In other words, under the first principle a casus omissus cannot be supplied by the Court except in the case of clear necessity and when reason for it is found in the four corners of the statute itself but at the same time a casus omissus should not be readily inferred and for that purpose all the parts of a statute or section must be construed together and every clause of a section should be construed with reference to the context and other clauses thereof, so that the construction to be put on a particular provision makes a consistent enactment of the whole statute. This would be more so if literal construction of a particular clause leads to manifestly absurd or anomalous results which could not have been intended by the legislature.'
In the light of these observations we will have to construe Ss. 12(6) and 13(1)(v) of the Act.
10. As already observed, in S. 13 of the Act, the word 'undertaking' is not used anywhere. Therefore, will it mean that the recognition of a recognised Union could be cancelled for a mistake within the contemplation of S. 13(1)(i), or a fall in membership under sub-s. (ii), or failure to observe the conditions specified in S. 19, under sub-s. (iii), or the union not being conducted bona fide in the interests of employees, but in the interests of the employer and to the prejudice of the interest of employees under sub-s. (iv) qua other undertakings or the activities unconnected with the undertaking in question. In our view, such an interpretation will result in absurdities and unforseen and unintended complications. Similar will be the position qua sub-s. (5) of S. 12 in which also the word 'undertaking' is not used. As to whether an application is made bona fide in the interests of the employees or is made in the interests of the employer to the prejudice of the interest of the employees in the same undertaking and not qua the interests of the employees or employers in other undertakings. To say the least, such an inquiry is wholly irrelevant as under the Act recognition qua a particular undertaking and not for an industry or an area. If this is so, then the whole inquiry must be restricted to the undertaking in question and the said inquiry cannot travel beyond it. Therefore, we generally agree with the view taken by the Full Bench of the industrial Court. This is more so, as the conditions laid down in S. 12(6) or 13(1)(v) are in the nature of disqualifications. The recognition under Chapter III is restricted to a particular undertaking, though under S. 18 a union can be recognised for more than one undertaking. S. 20 of the Act confers rights upon the recognised union. The employees of the undertaking in relation to which recognition is sought cannot be punished for the conduct of the employees in other undertaking or the activities of the union unconnected with the undertaking in question, in the matter of recognition of Union qua their undertaking.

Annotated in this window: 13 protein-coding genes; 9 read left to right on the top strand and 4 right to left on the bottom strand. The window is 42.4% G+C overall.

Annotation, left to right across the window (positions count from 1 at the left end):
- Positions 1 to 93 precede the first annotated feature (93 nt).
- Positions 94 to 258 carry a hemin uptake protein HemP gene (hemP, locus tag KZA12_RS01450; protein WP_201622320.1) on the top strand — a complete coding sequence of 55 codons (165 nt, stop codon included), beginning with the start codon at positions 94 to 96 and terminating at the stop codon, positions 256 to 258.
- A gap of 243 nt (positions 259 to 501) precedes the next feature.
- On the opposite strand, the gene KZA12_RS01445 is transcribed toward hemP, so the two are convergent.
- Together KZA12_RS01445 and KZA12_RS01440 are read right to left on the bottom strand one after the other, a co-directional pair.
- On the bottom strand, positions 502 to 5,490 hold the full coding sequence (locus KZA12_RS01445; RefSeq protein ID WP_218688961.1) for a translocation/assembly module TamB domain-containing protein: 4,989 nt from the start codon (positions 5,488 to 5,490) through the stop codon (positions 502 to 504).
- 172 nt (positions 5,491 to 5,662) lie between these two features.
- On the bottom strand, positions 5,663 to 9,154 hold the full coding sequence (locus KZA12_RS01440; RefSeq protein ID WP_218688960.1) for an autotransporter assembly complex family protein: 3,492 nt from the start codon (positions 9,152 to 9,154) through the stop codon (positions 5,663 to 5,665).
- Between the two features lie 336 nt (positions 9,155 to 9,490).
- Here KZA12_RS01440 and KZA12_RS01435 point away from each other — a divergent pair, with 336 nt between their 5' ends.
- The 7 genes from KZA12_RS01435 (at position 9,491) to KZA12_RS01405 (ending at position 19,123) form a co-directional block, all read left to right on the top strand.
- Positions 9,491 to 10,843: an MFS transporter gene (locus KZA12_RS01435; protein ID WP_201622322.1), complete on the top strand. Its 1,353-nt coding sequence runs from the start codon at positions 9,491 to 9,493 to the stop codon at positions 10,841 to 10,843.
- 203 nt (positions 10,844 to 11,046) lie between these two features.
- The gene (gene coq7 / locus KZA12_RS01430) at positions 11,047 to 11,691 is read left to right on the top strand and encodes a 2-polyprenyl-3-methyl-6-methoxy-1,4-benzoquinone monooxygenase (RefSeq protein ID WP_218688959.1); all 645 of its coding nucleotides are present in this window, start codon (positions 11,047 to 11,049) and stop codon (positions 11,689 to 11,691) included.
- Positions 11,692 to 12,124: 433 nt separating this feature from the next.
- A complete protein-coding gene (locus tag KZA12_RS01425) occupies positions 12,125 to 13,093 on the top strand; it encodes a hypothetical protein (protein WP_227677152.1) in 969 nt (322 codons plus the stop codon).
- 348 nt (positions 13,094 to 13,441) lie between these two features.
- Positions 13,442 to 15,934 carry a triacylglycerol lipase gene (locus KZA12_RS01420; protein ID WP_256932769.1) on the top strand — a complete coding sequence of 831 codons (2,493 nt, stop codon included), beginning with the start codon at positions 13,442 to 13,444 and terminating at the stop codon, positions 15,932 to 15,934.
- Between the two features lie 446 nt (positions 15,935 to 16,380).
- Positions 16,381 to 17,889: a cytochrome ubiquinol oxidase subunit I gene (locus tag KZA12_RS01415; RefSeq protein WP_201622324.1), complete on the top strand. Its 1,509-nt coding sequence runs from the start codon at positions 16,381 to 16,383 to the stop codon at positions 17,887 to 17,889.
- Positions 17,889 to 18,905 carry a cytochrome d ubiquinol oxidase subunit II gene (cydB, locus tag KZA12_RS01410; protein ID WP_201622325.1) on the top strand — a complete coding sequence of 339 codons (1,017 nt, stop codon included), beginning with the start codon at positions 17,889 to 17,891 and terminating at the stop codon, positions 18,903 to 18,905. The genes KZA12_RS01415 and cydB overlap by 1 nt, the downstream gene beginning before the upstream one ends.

11. We find that the Full Bench of the Industrial Court was also right in relying upon the observations of the Supreme Court in Forbes Forbes Campell & Co. Ltd. v. Engineering Mazdoor Sabha (supra), wherein it is observed by the Supreme Court in para 8 of its judgment (at p. 342) :
'Moreover, the expression 'union which seeks recognition' has also been emphasised before us. Taking an overall view of the provisions of law viz., Ss. 11, 12, 19 and Rule 4 and Form A, which must all be read together, we are satisfied that any union seeks recognition and applies in that behalf must, when it applies, be able to convince the Industrial Court that it is qualified for recognition.'